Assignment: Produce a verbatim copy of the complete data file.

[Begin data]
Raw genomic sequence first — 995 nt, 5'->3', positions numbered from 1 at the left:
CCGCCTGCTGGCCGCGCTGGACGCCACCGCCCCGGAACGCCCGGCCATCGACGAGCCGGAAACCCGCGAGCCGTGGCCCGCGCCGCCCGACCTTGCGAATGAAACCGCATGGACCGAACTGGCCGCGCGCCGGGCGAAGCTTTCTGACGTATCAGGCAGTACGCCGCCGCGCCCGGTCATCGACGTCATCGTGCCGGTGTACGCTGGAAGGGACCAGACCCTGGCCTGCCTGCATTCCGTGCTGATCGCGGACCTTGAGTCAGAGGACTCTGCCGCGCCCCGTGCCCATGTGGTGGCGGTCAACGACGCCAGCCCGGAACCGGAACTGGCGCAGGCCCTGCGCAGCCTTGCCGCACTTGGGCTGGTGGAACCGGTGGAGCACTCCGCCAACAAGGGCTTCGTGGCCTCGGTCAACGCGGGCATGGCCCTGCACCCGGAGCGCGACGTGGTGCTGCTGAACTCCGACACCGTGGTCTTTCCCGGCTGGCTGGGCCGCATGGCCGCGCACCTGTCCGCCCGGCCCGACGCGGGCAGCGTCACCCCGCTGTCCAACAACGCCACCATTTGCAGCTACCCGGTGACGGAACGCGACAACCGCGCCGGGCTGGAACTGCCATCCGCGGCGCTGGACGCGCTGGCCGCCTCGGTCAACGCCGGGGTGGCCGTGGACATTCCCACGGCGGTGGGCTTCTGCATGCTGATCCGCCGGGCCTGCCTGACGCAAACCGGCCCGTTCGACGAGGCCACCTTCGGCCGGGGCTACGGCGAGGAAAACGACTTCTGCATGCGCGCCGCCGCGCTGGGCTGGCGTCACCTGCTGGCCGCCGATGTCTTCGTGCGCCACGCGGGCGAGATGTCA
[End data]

Raw genomic sequence first — 995 nt, 5'->3', positions numbered from 1 at the left:
CCGCCTGCTGGCCGCGCTGGACGCCACCGCCCCGGAACGCCCGGCCATCGACGAGCCGGAAACCCGCGAGCCGTGGCCCGCGCCGCCCGACCTTGCGAATGAAACCGCATGGACCGAACTGGCCGCGCGCCGGGCGAAGCTTTCTGACGTATCAGGCAGTACGCCGCCGCGCCCGGTCATCGACGTCATCGTGCCGGTGTACGCTGGAAGGGACCAGACCCTGGCCTGCCTGCATTCCGTGCTGATCGCGGACCTTGAGTCAGAGGACTCTGCCGCGCCCCGTGCCCATGTGGTGGCGGTCAACGACGCCAGCCCGGAACCGGAACTGGCGCAGGCCCTGCGCAGCCTTGCCGCACTTGGGCTGGTGGAACCGGTGGAGCACTCCGCCAACAAGGGCTTCGTGGCCTCGGTCAACGCGGGCATGGCCCTGCACCCGGAGCGCGACGTGGTGCTGCTGAACTCCGACACCGTGGTCTTTCCCGGCTGGCTGGGCCGCATGGCCGCGCACCTGTCCGCCCGGCCCGACGCGGGCAGCGTCACCCCGCTGTCCAACAACGCCACCATTTGCAGCTACCCGGTGACGGAACGCGACAACCGCGCCGGGCTGGAACTGCCATCCGCGGCGCTGGACGCGCTGGCCGCCTCGGTCAACGCCGGGGTGGCCGTGGACATTCCCACGGCGGTGGGCTTCTGCATGCTGATCCGCCGGGCCTGCCTGACGCAAACCGGCCCGTTCGACGAGGCCACCTTCGGCCGGGGCTACGGCGAGGAAAACGACTTCTGCATGCGCGCCGCCGCGCTGGGCTGGCGTCACCTGCTGGCCGCCGATGTCTTCGTGCGCCACGCGGGCGAGATGTCA